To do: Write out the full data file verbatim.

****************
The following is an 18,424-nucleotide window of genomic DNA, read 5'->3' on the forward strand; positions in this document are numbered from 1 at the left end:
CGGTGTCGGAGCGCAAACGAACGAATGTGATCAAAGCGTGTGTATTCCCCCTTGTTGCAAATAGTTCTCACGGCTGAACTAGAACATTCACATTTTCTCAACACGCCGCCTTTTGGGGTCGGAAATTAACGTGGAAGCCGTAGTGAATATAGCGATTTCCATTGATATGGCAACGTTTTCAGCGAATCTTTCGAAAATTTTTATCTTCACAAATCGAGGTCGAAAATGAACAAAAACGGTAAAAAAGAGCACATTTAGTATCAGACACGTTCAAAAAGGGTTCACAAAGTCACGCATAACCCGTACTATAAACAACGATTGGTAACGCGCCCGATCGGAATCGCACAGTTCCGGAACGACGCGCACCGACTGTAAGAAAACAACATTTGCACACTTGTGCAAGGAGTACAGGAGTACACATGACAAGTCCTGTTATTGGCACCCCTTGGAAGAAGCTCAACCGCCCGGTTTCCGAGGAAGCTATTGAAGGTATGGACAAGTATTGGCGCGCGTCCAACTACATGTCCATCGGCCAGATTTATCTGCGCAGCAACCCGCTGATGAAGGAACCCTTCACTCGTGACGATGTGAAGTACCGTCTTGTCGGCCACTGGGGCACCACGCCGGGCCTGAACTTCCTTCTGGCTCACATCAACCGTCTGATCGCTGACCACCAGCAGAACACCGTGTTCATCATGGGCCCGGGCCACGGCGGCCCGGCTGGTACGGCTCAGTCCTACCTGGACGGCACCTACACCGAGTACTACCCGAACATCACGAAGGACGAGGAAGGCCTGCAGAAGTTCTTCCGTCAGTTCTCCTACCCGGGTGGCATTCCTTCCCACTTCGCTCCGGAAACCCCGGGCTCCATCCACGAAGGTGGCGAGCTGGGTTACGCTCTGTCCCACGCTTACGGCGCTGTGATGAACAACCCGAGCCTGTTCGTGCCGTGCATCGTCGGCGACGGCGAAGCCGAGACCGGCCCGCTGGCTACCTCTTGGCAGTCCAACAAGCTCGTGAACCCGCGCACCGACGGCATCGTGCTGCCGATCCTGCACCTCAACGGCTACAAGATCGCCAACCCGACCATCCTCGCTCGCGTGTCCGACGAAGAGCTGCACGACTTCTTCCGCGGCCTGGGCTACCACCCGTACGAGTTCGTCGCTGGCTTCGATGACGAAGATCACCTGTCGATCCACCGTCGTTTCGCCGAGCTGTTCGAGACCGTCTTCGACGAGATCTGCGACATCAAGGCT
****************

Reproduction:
The following is an 18,424-nucleotide window of genomic DNA, read 5'->3' on the forward strand; positions in this document are numbered from 1 at the left end:
CGGTGTCGGAGCGCAAACGAACGAATGTGATCAAAGCGTGTGTATTCCCCCTTGTTGCAAATAGTTCTCACGGCTGAACTAGAACATTCACATTTTCTCAACACGCCGCCTTTTGGGGTCGGAAATTAACGTGGAAGCCGTAGTGAATATAGCGATTTCCATTGATATGGCAACGTTTTCAGCGAATCTTTCGAAAATTTTTATCTTCACAAATCGAGGTCGAAAATGAACAAAAACGGTAAAAAAGAGCACATTTAGTATCAGACACGTTCAAAAAGGGTTCACAAAGTCACGCATAACCCGTACTATAAACAACGATTGGTAACGCGCCCGATCGGAATCGCACAGTTCCGGAACGACGCGCACCGACTGTAAGAAAACAACATTTGCACACTTGTGCAAGGAGTACAGGAGTACACATGACAAGTCCTGTTATTGGCACCCCTTGGAAGAAGCTCAACCGCCCGGTTTCCGAGGAAGCTATTGAAGGTATGGACAAGTATTGGCGCGCGTCCAACTACATGTCCATCGGCCAGATTTATCTGCGCAGCAACCCGCTGATGAAGGAACCCTTCACTCGTGACGATGTGAAGTACCGTCTTGTCGGCCACTGGGGCACCACGCCGGGCCTGAACTTCCTTCTGGCTCACATCAACCGTCTGATCGCTGACCACCAGCAGAACACCGTGTTCATCATGGGCCCGGGCCACGGCGGCCCGGCTGGTACGGCTCAGTCCTACCTGGACGGCACCTACACCGAGTACTACCCGAACATCACGAAGGACGAGGAAGGCCTGCAGAAGTTCTTCCGTCAGTTCTCCTACCCGGGTGGCATTCCTTCCCACTTCGCTCCGGAAACCCCGGGCTCCATCCACGAAGGTGGCGAGCTGGGTTACGCTCTGTCCCACGCTTACGGCGCTGTGATGAACAACCCGAGCCTGTTCGTGCCGTGCATCGTCGGCGACGGCGAAGCCGAGACCGGCCCGCTGGCTACCTCTTGGCAGTCCAACAAGCTCGTGAACCCGCGCACCGACGGCATCGTGCTGCCGATCCTGCACCTCAACGGCTACAAGATCGCCAACCCGACCATCCTCGCTCGCGTGTCCGACGAAGAGCTGCACGACTTCTTCCGCGGCCTGGGCTACCACCCGTACGAGTTCGTCGCTGGCTTCGATGACGAAGATCACCTGTCGATCCACCGTCGTTTCGCCGAGCTGTTCGAGACCGTCTTCGACGAGATCTGCGACATCAAGGCT